as key BPM suites functionality, when short listing BPM products.
Process design and analysis - Process modeling tools should provide
functionality that allows both business analysts and process developers to work
collaboratively on process design. From the business side, the modeling environment
should allow process design to include relevant business meta-data, such as
process and task objectives, the roles of people interacting in processes, manual
vs. automated activities, cost and task time information, and key performance
indicators that will allow for proper monitoring of the process. From the IT
side, the modeling environment should allow process design to include technical
implementation details, such as systems-based integration mechanisms and human-based
workflow details; it should also include the ability to create the interfaces
that people involved in the process will use for completing work tasks. From
both perspectives (business and IT), the design environment should include a
process repository that will provide information on processes across the enterprise
and process analysis capabilities, such as dynamic visual and contextual mapping
of processes, a simulation engine and ad hoc reporting.
Standards-based integration - Because BPM systems interact with multiple
applications, they need the ability to use standards-based integration protocols
to connect with external systems, applications and data sources. In addition,
they should comply with prevalent industry standards and BPM specifications
such as BPMN (Business Process Modeling Notation), XPDL (XML Process Definition
Language), and BPEL (Business Process Execution Language). Integration with
EAI products, directories such as Lightweight Directory Access Protocol (LDAP),
and external business rules engines will also aid integration efforts.
Process orchestration - The process engine that is part of a BPM suite
needs to be able to manage both human workflow and systems-based activities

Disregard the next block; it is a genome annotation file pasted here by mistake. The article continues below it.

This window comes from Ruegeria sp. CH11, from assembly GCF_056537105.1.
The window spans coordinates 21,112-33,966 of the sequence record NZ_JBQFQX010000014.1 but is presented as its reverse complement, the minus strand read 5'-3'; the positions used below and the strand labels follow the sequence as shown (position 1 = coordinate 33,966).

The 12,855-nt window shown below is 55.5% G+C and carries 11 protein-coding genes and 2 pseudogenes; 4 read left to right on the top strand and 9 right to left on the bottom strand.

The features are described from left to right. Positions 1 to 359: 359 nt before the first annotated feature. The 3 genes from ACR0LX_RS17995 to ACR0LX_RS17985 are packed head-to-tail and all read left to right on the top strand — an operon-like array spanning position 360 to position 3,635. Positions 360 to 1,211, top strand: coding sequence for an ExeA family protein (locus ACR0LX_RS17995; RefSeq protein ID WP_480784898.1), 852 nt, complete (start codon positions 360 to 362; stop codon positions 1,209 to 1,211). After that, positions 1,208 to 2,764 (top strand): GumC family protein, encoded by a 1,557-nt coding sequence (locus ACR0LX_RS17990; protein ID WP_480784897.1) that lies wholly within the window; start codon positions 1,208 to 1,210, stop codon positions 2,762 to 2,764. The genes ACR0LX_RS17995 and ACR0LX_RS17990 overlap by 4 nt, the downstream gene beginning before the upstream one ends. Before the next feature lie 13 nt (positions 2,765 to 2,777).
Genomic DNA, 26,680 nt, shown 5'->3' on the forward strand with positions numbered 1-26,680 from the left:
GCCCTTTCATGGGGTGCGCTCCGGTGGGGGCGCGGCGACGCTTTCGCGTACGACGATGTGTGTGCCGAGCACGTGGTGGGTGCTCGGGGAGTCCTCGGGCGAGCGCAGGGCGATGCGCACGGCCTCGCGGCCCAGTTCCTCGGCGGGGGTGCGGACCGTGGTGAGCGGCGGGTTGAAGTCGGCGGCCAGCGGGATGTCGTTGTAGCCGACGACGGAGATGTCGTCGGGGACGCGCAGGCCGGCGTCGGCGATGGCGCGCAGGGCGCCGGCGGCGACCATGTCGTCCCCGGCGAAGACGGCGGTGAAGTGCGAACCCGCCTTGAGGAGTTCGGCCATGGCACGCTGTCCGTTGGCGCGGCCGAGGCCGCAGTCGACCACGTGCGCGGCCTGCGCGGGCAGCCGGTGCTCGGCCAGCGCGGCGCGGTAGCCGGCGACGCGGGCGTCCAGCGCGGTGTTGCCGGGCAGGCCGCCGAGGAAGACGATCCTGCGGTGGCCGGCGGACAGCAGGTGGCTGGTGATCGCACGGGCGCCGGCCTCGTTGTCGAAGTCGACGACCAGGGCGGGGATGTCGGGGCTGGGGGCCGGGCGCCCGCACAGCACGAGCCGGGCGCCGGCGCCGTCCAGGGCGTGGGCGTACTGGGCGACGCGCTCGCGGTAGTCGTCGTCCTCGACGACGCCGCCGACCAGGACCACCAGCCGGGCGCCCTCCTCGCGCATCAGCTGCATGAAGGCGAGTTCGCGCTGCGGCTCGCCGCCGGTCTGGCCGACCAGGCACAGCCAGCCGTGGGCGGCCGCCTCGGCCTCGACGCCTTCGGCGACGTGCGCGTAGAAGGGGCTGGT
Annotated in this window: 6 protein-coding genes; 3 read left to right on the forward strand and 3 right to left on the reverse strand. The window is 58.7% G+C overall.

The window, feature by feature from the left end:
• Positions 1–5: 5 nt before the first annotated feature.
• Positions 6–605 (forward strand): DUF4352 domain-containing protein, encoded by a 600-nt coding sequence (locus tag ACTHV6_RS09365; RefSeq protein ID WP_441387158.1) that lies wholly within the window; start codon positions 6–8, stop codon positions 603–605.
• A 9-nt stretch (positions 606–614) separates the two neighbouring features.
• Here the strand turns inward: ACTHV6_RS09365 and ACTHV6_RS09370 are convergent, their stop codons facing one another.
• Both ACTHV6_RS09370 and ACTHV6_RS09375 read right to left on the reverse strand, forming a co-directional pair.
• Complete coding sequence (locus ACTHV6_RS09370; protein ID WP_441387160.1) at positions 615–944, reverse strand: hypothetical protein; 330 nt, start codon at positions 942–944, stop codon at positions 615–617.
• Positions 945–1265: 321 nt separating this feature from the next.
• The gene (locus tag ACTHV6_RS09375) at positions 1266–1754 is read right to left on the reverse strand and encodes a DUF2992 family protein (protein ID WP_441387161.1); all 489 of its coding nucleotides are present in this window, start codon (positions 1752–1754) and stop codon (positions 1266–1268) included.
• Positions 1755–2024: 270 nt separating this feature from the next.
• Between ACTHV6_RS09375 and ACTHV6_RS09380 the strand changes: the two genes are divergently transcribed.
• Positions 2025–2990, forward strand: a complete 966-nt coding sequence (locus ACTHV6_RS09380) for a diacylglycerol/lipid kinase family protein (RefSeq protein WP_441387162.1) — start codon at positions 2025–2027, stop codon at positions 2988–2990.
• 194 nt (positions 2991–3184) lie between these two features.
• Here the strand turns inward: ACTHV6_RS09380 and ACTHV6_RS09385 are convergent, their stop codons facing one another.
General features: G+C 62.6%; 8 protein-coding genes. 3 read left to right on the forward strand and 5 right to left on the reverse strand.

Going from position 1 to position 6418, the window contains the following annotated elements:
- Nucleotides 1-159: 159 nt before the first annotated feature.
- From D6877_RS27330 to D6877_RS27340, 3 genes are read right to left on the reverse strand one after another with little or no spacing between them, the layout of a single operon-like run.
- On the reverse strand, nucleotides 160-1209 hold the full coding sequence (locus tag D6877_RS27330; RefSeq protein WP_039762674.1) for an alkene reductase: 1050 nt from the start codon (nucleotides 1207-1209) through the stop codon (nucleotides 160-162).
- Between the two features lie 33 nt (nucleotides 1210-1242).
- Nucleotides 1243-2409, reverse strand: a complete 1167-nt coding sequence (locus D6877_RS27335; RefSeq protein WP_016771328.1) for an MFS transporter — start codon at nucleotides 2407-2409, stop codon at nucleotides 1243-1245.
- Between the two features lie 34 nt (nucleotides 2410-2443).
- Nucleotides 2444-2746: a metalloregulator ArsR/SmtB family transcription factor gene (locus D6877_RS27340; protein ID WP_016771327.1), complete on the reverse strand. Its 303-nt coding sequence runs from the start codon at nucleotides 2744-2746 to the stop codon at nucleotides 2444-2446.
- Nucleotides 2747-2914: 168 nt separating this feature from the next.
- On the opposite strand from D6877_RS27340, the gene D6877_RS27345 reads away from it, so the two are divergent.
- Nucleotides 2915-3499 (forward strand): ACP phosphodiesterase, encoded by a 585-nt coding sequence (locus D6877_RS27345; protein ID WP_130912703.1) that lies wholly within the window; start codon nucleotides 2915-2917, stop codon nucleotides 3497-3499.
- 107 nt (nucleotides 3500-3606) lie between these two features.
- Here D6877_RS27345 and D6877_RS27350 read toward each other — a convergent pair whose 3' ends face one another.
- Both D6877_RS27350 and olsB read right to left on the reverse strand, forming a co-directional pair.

equally well. This means having functionality to balance workloads using queue
management, deadline enforcement of time-critical tasks, rules-based automation
capabilities, and system-to-system integration mechanisms. In addition, look
for the ability to effectively deal with long-running processes, scale to meet
high-volume applications and incorporate group collaboration activities within
Business activity monitoring - BAM capabilities within BPM suites provide
organizations real-time access to process performance information, while also
monitoring key performance indicators so they can monitor the status of their
processes to make them more efficient and to improve customer service.
Information management - BPM-run processes must be able to access relevant
information to properly perform their various tasks and activities. Because
such information often includes structured data as well as unstructured content
(images, emails, documents, etc.) the ability to handle both directly within
the process is crucial to BPM effectiveness.
Templates - As with workflow and other technologies, templates accelerate
deployment. Vendors that offer out-of-the-box process flows for vertical industry
business processes like mortgage loan origination, or horizontal ones like invoice
processing cut customers' time-to-market and customization costs.
BPM helps customers improve the efficiency of their business operations and
the productivity of their employees, while providing the ability to control
processes consistently and reliably across multiple organizations, systems and
applications. With BPM suites, organizations now have the ability to manage
and optimize processes using an integrated set of analysis, modeling, orchestration
and monitoring technologies.
About the Author
Brett Stineman is Senior Product Marketing Manager at EMC Corp.